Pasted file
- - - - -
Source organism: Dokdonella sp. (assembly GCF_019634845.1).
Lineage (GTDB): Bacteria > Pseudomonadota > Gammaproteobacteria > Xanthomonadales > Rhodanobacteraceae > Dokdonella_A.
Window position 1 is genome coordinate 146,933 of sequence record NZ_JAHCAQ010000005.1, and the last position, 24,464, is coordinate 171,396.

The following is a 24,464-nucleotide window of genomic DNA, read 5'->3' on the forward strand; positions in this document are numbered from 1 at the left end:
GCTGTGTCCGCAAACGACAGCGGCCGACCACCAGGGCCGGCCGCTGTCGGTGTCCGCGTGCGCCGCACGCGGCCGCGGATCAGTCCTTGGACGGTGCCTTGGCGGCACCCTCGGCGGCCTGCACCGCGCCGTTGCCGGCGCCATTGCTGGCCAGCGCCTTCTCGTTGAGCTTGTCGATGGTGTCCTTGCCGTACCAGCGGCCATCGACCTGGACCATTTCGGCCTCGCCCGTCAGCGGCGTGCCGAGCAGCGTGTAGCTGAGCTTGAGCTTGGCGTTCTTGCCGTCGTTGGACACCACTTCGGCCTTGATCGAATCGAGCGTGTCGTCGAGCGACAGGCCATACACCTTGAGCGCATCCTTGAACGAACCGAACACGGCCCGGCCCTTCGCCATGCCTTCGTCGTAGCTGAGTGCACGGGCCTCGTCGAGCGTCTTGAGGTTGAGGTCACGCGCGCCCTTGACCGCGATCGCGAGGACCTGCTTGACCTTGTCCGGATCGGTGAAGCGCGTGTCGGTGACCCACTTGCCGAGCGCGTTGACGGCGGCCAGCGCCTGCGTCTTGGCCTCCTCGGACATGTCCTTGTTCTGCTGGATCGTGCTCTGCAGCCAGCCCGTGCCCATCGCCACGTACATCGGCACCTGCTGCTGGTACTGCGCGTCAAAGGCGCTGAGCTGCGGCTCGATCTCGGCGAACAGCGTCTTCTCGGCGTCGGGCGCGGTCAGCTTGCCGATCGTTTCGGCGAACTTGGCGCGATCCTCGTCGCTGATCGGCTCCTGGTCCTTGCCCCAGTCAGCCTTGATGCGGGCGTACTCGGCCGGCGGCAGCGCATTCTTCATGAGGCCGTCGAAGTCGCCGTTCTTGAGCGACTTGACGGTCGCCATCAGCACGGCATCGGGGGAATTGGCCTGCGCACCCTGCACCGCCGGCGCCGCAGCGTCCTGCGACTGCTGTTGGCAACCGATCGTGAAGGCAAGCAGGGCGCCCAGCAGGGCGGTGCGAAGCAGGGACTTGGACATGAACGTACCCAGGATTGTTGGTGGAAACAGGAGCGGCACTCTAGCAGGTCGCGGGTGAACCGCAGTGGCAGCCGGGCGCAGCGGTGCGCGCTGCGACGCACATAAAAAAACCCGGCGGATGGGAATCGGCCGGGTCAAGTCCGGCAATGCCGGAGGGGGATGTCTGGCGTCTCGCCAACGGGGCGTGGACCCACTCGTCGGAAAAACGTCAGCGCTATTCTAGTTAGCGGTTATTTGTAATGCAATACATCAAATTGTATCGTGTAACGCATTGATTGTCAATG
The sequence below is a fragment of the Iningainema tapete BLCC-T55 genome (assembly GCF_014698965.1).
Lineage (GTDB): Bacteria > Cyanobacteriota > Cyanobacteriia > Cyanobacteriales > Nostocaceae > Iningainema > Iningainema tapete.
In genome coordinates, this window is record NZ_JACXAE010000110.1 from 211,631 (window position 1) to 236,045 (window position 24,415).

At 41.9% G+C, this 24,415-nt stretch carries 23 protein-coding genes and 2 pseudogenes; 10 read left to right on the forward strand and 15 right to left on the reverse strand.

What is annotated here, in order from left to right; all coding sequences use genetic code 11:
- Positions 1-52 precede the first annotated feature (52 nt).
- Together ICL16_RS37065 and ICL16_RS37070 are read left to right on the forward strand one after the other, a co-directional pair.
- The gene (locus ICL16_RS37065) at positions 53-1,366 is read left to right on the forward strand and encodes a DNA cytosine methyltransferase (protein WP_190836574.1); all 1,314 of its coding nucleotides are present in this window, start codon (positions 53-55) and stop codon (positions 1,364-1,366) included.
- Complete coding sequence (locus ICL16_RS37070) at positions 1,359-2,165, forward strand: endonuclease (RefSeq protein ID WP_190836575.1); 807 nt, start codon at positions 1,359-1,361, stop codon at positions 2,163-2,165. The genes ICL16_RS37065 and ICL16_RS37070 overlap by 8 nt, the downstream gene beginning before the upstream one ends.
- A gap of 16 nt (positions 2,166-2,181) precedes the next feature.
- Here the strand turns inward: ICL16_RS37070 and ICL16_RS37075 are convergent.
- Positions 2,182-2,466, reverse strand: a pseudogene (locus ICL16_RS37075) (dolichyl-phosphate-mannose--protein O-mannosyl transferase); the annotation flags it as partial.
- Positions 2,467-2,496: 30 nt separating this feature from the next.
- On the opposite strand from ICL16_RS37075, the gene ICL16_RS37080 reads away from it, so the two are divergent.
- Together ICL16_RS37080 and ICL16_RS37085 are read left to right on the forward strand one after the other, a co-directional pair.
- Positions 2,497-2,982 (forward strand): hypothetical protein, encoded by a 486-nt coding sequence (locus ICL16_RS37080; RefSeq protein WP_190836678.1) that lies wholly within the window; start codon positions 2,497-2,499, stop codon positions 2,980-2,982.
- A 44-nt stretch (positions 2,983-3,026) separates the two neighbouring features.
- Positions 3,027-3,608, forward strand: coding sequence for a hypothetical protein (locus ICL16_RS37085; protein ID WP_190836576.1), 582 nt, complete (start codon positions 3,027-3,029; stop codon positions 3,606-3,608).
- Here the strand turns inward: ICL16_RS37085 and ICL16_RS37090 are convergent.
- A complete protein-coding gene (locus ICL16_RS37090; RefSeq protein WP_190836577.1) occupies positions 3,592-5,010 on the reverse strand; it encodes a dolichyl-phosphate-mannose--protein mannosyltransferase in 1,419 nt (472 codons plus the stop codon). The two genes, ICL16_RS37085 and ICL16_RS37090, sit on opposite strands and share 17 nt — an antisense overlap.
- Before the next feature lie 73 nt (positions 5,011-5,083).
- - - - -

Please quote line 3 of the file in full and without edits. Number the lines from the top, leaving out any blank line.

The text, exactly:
Window position 1 is genome coordinate 146,933 of sequence record NZ_JAHCAQ010000005.1, and the last position, 24,464, is coordinate 171,396.